- Grow your fund for three months: Many financial advisors recommend having at least three months’ worth of expenses in your emergency fund. After you’ve reached three months’ worth of money, you can begin structuring your fund to increase your wealth.
How To Structure Your Emergency Fund
As you increase the amount of money in your emergency fund, it might be helpful to create structure within the fund to get the most value from your money. Here are a few techniques you can use to add structure to your emergency fund:
Add a High-Yield Savings Account
While your bank might provide a savings account linked to your primary checking account, you can also open an additional savings account with a firm that offers higher interest rates. You can get high-yield savings accounts at some traditional banks, but online banks focus solely on high-yield savings accounts. Putting emergency fund money in one of these accounts makes it easily accessible and gives you the benefit of a high-yield interest rate.
Consider Laddered Certificates of Deposit
Most banks and financial institutions offer certificates of deposit (CDs), which are timed deposits with higher interest rates than traditional savings accounts. The trade-off for the higher interest rate is less liquidity because you’ll get a fee if you withdraw the cash before its maturation date. Once you’ve built a significant amount of money in your emergency fund, you might portion some of it into laddered CDs with different renewal dates or term lengths. You can use this money for long-term emergencies, like unemployment or sustained health issues.
Create Spending Rules
If your wealth supports your spouse or other family members, it’s important that everyone understands the purpose of emergency fund money. During the financial planning process, it’s helpful to meet with any dependents to discuss the emergency fund and set some ground rules about using the money, especially if other people have access to the savings account. Consider making a list of events that you would consider to be an emergency, such as layoffs, unexpected surgeries, or natural disasters. That way, you can avoid conflict when or if the time comes to use the emergency fund.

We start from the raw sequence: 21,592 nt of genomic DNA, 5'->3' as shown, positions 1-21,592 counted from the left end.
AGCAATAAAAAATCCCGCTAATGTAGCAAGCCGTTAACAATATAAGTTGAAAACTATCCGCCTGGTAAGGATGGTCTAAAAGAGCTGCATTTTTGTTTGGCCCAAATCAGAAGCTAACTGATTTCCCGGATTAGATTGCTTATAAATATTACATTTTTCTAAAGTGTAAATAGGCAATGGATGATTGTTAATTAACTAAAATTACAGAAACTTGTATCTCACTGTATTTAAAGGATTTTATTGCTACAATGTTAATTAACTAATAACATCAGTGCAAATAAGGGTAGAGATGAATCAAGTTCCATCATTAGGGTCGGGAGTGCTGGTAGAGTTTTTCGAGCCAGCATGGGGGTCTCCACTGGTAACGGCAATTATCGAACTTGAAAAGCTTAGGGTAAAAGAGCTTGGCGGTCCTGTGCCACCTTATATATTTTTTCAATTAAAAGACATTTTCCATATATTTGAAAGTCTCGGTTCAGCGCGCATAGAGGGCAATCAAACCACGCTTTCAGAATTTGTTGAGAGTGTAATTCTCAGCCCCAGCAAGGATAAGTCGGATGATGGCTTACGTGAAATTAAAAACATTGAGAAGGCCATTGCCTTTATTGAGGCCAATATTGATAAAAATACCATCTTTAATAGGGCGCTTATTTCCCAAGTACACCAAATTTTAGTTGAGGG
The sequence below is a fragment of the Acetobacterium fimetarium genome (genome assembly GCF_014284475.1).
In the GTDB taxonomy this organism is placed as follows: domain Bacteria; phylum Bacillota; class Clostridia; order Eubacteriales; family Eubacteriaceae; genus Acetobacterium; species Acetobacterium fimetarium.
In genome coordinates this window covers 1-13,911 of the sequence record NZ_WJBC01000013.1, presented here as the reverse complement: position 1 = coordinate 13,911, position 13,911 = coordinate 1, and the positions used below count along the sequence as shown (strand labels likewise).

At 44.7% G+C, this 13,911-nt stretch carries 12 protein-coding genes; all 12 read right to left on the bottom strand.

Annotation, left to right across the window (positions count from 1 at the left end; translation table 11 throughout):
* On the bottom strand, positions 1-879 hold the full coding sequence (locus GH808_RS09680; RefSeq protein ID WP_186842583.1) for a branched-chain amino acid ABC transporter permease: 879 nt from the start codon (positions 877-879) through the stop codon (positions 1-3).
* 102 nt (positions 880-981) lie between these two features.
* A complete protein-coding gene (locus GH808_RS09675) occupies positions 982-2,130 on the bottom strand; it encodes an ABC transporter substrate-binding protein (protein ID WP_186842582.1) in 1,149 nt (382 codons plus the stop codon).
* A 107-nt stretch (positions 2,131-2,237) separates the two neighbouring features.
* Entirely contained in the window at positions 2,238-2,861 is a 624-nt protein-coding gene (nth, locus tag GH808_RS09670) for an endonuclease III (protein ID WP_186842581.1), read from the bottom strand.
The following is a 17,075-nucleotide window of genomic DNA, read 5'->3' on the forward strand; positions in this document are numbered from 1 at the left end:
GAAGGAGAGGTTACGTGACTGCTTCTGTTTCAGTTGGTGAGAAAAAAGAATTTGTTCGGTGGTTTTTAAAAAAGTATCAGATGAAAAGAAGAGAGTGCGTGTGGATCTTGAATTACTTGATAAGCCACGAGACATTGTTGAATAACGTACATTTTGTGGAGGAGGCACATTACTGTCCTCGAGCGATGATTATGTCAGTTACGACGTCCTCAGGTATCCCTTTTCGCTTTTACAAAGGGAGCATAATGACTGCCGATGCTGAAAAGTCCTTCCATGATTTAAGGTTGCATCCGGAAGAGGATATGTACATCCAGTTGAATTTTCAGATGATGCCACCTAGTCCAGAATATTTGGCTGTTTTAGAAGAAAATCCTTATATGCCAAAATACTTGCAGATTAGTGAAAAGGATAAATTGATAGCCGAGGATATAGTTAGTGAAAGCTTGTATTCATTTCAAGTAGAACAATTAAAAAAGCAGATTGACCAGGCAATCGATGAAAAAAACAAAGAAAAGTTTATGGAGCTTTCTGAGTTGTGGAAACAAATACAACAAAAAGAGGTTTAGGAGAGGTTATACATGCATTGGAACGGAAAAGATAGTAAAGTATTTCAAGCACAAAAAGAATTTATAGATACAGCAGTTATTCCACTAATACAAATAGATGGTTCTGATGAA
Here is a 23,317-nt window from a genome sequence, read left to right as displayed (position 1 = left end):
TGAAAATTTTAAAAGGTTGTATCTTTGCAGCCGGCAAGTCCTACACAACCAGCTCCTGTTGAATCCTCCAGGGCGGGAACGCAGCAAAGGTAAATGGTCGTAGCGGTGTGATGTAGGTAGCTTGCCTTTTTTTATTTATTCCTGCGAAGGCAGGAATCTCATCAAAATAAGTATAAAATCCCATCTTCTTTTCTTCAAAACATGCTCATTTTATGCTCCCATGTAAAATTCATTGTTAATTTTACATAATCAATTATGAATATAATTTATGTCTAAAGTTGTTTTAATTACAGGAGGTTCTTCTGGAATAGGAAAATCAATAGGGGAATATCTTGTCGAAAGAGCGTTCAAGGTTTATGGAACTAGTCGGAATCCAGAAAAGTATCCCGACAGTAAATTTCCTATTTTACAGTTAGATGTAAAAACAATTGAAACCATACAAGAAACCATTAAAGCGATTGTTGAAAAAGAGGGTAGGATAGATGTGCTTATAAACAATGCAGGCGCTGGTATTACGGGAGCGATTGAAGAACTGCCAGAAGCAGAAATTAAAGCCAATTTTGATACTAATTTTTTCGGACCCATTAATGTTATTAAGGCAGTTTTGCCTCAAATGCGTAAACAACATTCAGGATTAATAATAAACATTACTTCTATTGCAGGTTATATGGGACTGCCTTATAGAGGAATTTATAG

Develop an Emergency Response Strategy
It can be challenging to act strategically during an emergency, especially if you’re incapacitated. Consider drafting an emergency response strategy beforehand and giving a copy to whoever might make financial decisions in your place. An emergency response plan might describe which funds to use first or how to use certain funds. For example, you might prefer to use your primary savings first before spending any money in a high-yield savings account.
A qualified financial advisor can help you plan and build an emergency fund that meets your unique needs. At 3D Partners Wealth Advisors, we know that life can be complicated, so you need a financial plan that can handle any situation. Our Wealth Management Services can help you plan for your retirement while ensuring you’re prepared for emergencies. Contact us today to find out how we can make your money work for you.